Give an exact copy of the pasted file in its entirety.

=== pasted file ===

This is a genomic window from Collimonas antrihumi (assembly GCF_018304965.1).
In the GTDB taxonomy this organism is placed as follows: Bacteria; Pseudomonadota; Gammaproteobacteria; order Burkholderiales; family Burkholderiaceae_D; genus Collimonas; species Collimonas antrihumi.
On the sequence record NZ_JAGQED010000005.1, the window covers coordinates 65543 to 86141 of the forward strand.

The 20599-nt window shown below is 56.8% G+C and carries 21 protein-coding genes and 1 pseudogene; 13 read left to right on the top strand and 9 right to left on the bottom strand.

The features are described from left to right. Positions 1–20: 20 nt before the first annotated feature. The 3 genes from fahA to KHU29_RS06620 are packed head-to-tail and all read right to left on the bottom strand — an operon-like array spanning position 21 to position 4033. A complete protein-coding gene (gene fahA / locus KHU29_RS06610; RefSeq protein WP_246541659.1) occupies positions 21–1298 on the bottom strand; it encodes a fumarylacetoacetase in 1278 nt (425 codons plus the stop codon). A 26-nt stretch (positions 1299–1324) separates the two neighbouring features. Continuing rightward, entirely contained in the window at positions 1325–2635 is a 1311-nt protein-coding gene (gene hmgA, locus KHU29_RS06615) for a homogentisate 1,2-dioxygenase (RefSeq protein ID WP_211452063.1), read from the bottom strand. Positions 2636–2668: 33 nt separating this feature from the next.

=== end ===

This is a genomic window from Collimonas antrihumi (assembly GCF_018304965.1).
In the GTDB taxonomy this organism is placed as follows: Bacteria; Pseudomonadota; Gammaproteobacteria; order Burkholderiales; family Burkholderiaceae_D; genus Collimonas; species Collimonas antrihumi.
On the sequence record NZ_JAGQED010000005.1, the window covers coordinates 65543 to 86141 of the forward strand.

The 20599-nt window shown below is 56.8% G+C and carries 21 protein-coding genes and 1 pseudogene; 13 read left to right on the top strand and 9 right to left on the bottom strand.

The features are described from left to right. Positions 1–20: 20 nt before the first annotated feature. The 3 genes from fahA to KHU29_RS06620 are packed head-to-tail and all read right to left on the bottom strand — an operon-like array spanning position 21 to position 4033. A complete protein-coding gene (gene fahA / locus KHU29_RS06610; RefSeq protein WP_246541659.1) occupies positions 21–1298 on the bottom strand; it encodes a fumarylacetoacetase in 1278 nt (425 codons plus the stop codon). A 26-nt stretch (positions 1299–1324) separates the two neighbouring features. Continuing rightward, entirely contained in the window at positions 1325–2635 is a 1311-nt protein-coding gene (gene hmgA, locus KHU29_RS06615) for a homogentisate 1,2-dioxygenase (RefSeq protein ID WP_211452063.1), read from the bottom strand. Positions 2636–2668: 33 nt separating this feature from the next.